Director Harry Kupfer has died

The German Wagnerian director died yesterday at his home in Berlin. He was 84.

Concept provider for the Daniel Barenboim 1988 Ring at Bayreuth, Kupfer emerged from the Walter Felsenstein crucible at the Komische Oper in East Berlin and spent the formative part of his career under Communism. He was head of opera in Dresden from 1972 and of the Komische Oper from 1981.

Kupfer made his Bayreuth debut in 1984 with Flying Dutchman and went on to the international circuit.

He wrote the libretto for Penderecki’s opera The Black Mask and staged its 1986 premiere in Salzburg, and later in Santa Fe.

A realist among modernists, he was very much a singer’s director, working with artists individually and respectfully.

His singer wife Marianne predeceased him.


l-r: Domingo, Netrebko, Kupfer

UPDATE: What we owe to Harry Kupfer

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  • I think the Dutchman was new to Bayreuth in 1978 rather than ’84. In any case, in a field never short on inflated reputations, he deserved all of his. A brilliant man who did much great work.

  • Kupfer’s “Macbeth” production for Berlin Staatsoper, premiered with Domingo and Netrebko in 2018 (pictured together with Kupfer for this posting) is one of the best and most exciting “Macbeth” productions I have ever seen.

    May Herr Harry Kupfer rest in peace.

  • RIP Harry Kupfer – a real gentleman with very strong principles on opera, on staging, always putting the music first and working on interpretative minutae with singers. One of the really great stage directors!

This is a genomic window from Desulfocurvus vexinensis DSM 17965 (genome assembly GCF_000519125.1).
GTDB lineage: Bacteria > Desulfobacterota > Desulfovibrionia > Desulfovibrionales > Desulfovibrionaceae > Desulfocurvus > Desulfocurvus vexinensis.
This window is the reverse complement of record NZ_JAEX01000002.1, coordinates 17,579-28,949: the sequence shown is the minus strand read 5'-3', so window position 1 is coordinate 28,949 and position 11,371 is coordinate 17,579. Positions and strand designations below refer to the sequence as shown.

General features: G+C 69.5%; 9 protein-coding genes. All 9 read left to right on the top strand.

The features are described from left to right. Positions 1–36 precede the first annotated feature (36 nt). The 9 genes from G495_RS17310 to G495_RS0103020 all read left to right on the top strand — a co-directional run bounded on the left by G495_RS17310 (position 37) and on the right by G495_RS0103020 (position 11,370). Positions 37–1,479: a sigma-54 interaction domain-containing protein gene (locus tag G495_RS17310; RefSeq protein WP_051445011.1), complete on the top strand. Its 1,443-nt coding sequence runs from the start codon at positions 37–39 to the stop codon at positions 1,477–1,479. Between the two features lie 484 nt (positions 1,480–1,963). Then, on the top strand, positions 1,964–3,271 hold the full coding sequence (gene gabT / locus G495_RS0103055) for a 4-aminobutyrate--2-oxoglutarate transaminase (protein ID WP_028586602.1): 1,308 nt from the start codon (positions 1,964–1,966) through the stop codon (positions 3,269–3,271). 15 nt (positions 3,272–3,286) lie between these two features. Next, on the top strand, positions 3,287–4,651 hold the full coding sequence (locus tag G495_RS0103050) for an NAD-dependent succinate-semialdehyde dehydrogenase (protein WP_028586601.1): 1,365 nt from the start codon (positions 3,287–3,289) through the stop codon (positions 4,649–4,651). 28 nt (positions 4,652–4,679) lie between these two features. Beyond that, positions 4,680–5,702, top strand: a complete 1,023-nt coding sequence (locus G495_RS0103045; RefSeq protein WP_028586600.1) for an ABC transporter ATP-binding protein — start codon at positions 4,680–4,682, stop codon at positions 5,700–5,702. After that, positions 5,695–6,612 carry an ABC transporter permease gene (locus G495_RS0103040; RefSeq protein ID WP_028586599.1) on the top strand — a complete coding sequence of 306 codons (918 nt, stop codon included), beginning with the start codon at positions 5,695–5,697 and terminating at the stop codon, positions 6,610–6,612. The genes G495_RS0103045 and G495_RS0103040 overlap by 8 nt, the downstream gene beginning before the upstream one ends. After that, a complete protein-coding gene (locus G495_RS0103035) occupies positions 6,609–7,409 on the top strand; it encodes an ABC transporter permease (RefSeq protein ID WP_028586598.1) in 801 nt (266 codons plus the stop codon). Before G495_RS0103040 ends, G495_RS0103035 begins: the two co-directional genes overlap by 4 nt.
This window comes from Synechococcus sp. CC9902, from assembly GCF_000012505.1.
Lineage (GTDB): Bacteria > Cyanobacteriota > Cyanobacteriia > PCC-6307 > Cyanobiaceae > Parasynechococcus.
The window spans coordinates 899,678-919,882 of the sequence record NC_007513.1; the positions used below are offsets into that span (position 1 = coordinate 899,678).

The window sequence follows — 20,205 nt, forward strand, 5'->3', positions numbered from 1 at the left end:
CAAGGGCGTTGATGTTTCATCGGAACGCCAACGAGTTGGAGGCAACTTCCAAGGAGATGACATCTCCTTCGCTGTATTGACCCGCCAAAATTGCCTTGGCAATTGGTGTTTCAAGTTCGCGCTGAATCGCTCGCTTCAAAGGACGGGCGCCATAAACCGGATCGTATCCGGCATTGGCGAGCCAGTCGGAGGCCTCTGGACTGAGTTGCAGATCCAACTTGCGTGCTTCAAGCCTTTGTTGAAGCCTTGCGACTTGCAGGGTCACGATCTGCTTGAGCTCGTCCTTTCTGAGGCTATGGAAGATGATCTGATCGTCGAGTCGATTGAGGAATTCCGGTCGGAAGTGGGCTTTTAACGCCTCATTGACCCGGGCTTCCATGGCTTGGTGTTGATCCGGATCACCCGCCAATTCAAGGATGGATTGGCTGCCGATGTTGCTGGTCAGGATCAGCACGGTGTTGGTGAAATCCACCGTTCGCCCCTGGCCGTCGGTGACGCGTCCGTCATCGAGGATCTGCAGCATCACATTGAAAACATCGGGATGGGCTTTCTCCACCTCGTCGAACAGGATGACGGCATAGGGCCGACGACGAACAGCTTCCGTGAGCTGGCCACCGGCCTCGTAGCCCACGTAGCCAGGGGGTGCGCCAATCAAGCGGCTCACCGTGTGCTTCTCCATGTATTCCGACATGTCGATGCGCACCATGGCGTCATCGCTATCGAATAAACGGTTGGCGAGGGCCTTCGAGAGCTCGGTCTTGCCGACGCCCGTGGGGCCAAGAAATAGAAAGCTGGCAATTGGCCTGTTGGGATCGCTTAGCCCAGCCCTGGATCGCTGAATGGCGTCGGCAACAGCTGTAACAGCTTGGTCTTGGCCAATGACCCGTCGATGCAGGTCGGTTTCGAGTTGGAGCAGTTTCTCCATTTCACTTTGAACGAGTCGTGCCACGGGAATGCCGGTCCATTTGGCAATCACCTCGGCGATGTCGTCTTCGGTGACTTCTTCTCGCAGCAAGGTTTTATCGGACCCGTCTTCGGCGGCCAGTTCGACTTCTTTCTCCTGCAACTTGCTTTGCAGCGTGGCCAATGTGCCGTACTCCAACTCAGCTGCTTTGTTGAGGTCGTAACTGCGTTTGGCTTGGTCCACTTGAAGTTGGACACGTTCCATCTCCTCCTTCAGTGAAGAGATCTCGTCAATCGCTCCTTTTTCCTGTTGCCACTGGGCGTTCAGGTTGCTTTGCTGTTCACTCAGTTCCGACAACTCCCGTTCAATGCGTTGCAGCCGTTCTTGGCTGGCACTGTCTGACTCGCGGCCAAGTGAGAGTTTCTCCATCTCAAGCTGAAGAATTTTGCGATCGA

• Of all the directors I worked with – as Chrysothemis, Leonore in Fidelio and Bruennhilde in the Bayreuth Barenboim/Kupfer Ring cycle – Harry was the most thrilling and stimulating. He had the ability to recognise your hidden potential as singer and actor and use it to help you build a performance that otherwise you might never have imagined possible. I would have turned somersaults for him if he had asked me to. A few singers grumbled that he was allowed too much rehearsal time, but he knew just how to make use of it to the singers’ advantage. Harry was the last survivor of a group of fine East German-trained directors with whom I had the good fortune to sing: Herz, Friedrich, Berghaus, Kupfer. For me Harry was the greatest of them all. He was hoping to come to London in February to take part in a discussion about his Bayreuth Ring organised by the Wagner Society. Sadly he won’t be present, but he will be very much in the minds of all us there who worked with him and loved him.

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